Reports that former Sen. Tom Daschle will be appointed Secretary of Health and Human Services suggest that reform of the U.S. health insurance system will be an early priority of the next administration.
If so, then over the next six months, we should expect vigorous debate about the direction any such reform should take. Past debates on the topic have largely ignored a fundamental difference between individual and pooled coverage. Pundits and politicians often discuss the two approaches as if they are interchangeable. From an insurer’s perspective, however, they are profoundly different.
In an individual policy, the insured's financial health risks are transferred to the insurer. This has three major cost implications. First, insurers must charge a premium for assuming the risk, based on its probability and size. Second, before issuing an individual policy, the insurer must assess the risk it is assuming. Finally, the insurer must thereafter manage its risk – for example, by terminating ill policyholders, as some insurers have been doing here in California.
Individual policy premiums must cover these costs. If the insurer’s risk assessment is accurate, each policyholder's rates should reflect his or her individual financial health risks plus the costs of assessing and managing those risks; individual coverage should not ultimately shift costs among policyholders.
In pooled coverage, by contrast, financial health risks are shared among members of the pool. If the pool is large enough, the insurer bears very little of the risk. In consequence, competitive insurers should not charge significant risk premiums, no risk assessment costs should be incurred before a new member can be admitted, and risk management costs should be low. As a result, the costs of pooled coverage should, on average, be substantially lower than the costs of individual coverage.
Case in point: I am currently paying premiums on an individual policy for my healthy 23-year-old daughter. The monthly premiums for her individual policy are higher than those for the pooled coverage of all of the rest of my family put together – two 50-somethings and two risk-taking 6-year-olds. Same company. Identical coverage. Higher individual policy premiums for one healthy individual than for pooled coverage of four beneficiaries of mixed health.
Pooled coverage provides these cost benefits only if admission to the pool is not elective. Typically, we become eligible for employer-provided health insurance if and only if we work for that company. We can’t just opt in or out at will. Similarly, we become eligible for Medicare by getting older. The more elective admission to a pool becomes, the more the insurer must intervene to manage its risks and charge a premium for those risks.
So what does all this mean?
First, all else being equal, pooled coverage should always be cheaper than individual coverage. The non-health care costs of Medicare, for example, are only 3 percent, while the non-health care costs of private health insurance run between 30 percent and 35 percent.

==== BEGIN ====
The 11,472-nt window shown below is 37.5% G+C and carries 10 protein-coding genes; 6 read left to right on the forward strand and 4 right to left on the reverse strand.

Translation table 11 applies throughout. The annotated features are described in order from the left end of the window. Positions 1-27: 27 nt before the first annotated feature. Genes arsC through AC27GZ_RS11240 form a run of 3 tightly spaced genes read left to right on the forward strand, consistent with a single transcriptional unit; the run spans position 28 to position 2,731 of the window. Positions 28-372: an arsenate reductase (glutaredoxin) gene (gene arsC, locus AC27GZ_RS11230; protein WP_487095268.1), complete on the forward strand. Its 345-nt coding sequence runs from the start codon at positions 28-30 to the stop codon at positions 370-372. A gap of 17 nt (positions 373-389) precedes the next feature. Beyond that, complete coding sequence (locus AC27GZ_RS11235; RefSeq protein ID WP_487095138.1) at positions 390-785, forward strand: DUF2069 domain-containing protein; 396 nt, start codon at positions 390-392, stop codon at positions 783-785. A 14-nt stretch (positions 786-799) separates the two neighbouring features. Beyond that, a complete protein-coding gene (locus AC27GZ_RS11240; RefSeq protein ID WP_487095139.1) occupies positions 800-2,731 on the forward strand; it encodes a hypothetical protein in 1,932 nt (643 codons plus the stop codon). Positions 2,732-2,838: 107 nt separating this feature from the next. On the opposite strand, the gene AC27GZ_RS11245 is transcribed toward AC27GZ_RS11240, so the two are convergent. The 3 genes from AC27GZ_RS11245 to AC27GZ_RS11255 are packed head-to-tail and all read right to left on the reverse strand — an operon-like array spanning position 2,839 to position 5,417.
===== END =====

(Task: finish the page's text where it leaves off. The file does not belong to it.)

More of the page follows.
This is not because government is more efficient. It's rather because private health insurers must charge risk premiums and recover risk assessment and management costs – no portion of which amounts go to pay for actual health care. Medicare avoids these costs simply by reason of the fact it provides the ultimate in pooled coverage.
In other words, because of the risk premium, assessment and management problem, it is inherently impossible to provide individual coverage at costs comparable to pooled coverage.
Second, because elective admission to a pool effectively converts pooled into individual coverage from an insurer’s perspective, free markets operating at the individual level cannot provide pooled coverage. If we give each individual $5,000, as Sen. McCain proposed to do, and let them comparison shop, competitive insurers will still have to charge risk premiums and recover their risk assessment and management costs.
In other words, unlike markets for spaghetti, jeans, or apartments, health insurance markets cannot find the lowest cost solution without government intervention.
The U.S. solution has been to create an $80 billion per year tax subsidy for employer-provided pooled coverage, Medicare pooled coverage directly for seniors, individual coverage for others who can afford it, and a hodgepodge of backup solutions (like emergency room care) for everyone else. The European solution, for the most part, has been to offer pooled coverage directly to everyone.
Because of the inherent cost advantages of pooled coverage, we should expect the European solution to be substantially cheaper for the same level of coverage. And indeed, on average Europeans pay a substantially lower percentage of GDP for a much higher level of coverage.
American conservatives are tempted to call this “socialism”, and I suspect we’ll hear that accusation a lot in the coming months. I like markets. If free markets could provide equivalent value more cheaply and efficiently, I might echo the conservative critique. But they can’t.
Any cost-effective proposal, therefore, is going to have to look more like Medicare than the competitive market in individual policies Sen. McCain was advocating during the recent presidential campaign.
This does not mean that any such proposal will need to limit a patient’s choice of doctors. Indeed, were I designing a new health care system, my sales slogan would probably be something like: “We pay, you choose.” Pooled coverage can be fully consistent with patient choice.
But to take advantage of the inherent cost benefits of pooled coverage, any such proposal will have to be mandatory and effectively universal. It may rely on a mix of government and employer funding. It may ask insurers to compete to insure mandatory pools at the lowest possible cost.
But it won’t look anything like the classic unregulated market.